Think about the last few instances when something went wrong that directly involved others on your team or in your business, not you as a leader …
What did you do? Did you try to find out who was responsible? Did you assume control and try to correct the situation? Something else?
The first two responses are not uncommon. Unfortunately, those two responses can lead to lower performance and poorer results over time, especially in an environment of relentless change. Let’s look at why.
The first response of “who is to blame?” assumes the person(s) involved are the reason for the problem. This viewpoint starts from a “guilty until proven innocent” mindset. The person is “guilty” – the cause of the problem – until proven otherwise. And, once the guilty party or parties are found, correction or punishment of some kind is meted out and then the incident is considered closed. The cause of the problem – the person – is assumed “fixed” so the problem should not recur.
The problem will likely, however, recur. Searching for someone to blame begins with a key assumption: that a person is to blame. If a person is to blame, then all the leader needs to do is to find that person in order to “fix” the problem. If a person is NOT to blame or only partially a cause, then the problem will not be fixed, and the problem will recur.
Assuming that someone is the source of the problem is an obstacle to achieving high performance. Work, or most anything in life, is a combination of people and their environment – the processes, tools, policies, physical environment, etc. that surrounds each person. While one or more persons could be to blame, it is also possible that the environment is to blame, at least in part if not in whole. In other words, something rather than someone could be the primary cause.
A mindset that includes the environment as a potential cause does not automatically excuse human error. However, that mindset is far more powerful to achieving high performance for at least three major reasons, as it:
- Addresses root cause.
- Respects people.
- Enables “Wrong Until Right” implementation.
First, an open mindset addresses root cause. By automatically taking the path of searching for someone to blame, you may completely miss the real reason for the problem – the root cause. And, if you do not address the root cause, the problem will likely recur.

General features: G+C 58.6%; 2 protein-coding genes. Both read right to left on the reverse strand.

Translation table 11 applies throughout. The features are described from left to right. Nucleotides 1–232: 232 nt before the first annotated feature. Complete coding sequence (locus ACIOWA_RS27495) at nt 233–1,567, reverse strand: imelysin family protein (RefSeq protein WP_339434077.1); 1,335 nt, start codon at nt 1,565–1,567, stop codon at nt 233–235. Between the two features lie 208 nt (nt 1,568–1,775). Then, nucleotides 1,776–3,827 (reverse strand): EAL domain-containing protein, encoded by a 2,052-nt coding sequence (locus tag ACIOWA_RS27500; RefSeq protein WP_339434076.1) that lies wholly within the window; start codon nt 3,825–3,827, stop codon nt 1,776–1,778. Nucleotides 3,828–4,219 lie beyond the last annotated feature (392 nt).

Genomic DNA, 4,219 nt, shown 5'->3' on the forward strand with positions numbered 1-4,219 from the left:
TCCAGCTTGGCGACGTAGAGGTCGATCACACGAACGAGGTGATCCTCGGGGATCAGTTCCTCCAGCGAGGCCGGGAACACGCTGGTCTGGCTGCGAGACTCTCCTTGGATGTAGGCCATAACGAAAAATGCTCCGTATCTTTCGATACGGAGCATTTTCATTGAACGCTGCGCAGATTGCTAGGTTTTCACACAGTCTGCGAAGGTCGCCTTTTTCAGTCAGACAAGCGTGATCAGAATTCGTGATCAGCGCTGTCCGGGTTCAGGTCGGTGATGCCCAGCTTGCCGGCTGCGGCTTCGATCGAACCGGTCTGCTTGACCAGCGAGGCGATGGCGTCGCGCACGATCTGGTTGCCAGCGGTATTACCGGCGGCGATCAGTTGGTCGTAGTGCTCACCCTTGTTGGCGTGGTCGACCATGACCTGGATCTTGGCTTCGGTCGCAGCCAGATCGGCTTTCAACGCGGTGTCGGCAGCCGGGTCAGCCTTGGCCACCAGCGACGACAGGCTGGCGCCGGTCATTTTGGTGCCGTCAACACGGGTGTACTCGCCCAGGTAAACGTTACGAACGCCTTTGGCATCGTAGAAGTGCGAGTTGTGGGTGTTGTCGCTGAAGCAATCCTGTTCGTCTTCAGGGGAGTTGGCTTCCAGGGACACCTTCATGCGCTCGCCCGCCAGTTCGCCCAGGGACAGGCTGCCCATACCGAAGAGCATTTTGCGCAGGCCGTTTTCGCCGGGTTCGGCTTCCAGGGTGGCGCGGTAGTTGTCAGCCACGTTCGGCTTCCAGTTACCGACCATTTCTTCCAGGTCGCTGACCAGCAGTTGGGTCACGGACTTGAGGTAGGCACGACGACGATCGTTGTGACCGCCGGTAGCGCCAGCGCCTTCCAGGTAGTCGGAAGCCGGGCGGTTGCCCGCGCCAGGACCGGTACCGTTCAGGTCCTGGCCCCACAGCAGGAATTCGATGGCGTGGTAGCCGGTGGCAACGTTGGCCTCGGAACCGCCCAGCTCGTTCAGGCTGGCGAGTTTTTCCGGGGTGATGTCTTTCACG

Not addressing root cause means never getting out of the performance rut caused by recurring problems. It also means that a primary source of continuous improvement – the workers themselves – will never be willingly engaged in improvement. Instead, by automatically blaming workers, leaders encourage workers to continue doing things the same way so the workers can get really good at making no errors or making missteps.
An open mindset searches for root cause rather than seeking to blame.
Second, an open mindset respects people. If leaders have a “guilty until proven innocent” mindset toward people, how do you think people will behave? Have you ever been in that situation?
In a work environment where leadership quickly seeks to assign personal blame, workers will work in a way that minimizes the risk of doing something wrong … usually meaning working slower and very methodically. They will also try to keep a low profile and take no (or as few) risks as possible, including not volunteering or trying anything “new” unless forced to do so. This means any kind of change or innovation will be very difficult and prolonged … not exactly the type of situation that enables speed or breeds market responsiveness and adaptability.
Furthermore, a “guilty until proven innocent” mindset breeds an “everyone for themselves” mentality. If something goes wrong and the search for someone to blame begins, a coping tactic is to deflect blame by pinning it on someone else. This breeds an environment of low, if any, trust. Without trust, effective teaming is virtually impossible. Disrespect becomes rampant among workers after leaders disrespect workers.
Third, an open mindset enables “Wrong until Right.” A Wrong until Right approach assumes that there will be problems and “misses” as we cannot predict the exact “right” path toward greater success. We must make “good” errors in order to succeed. To take that approach, though, means workers should not fear mistakes from trying a new path. For that to happen, they need some measure of psychological safety. That safety net will be removed by a “guilty until proven innocent” mindset.
You can see how finding someone to blame as the initial response to a problem can lead to lower performance, lower adaptability, and less innovation. In the next insight, we will look at the second common response: the leader taking back control from workers and personally trying to “fix” the problem.
- Find one way to foster a “Wrong Until Right” mindset instead of “guilty until proven innocent” mindset and put it into action for the next five work days.
- After the five days, help team members recognize the issues and do the same.
By Mike Russell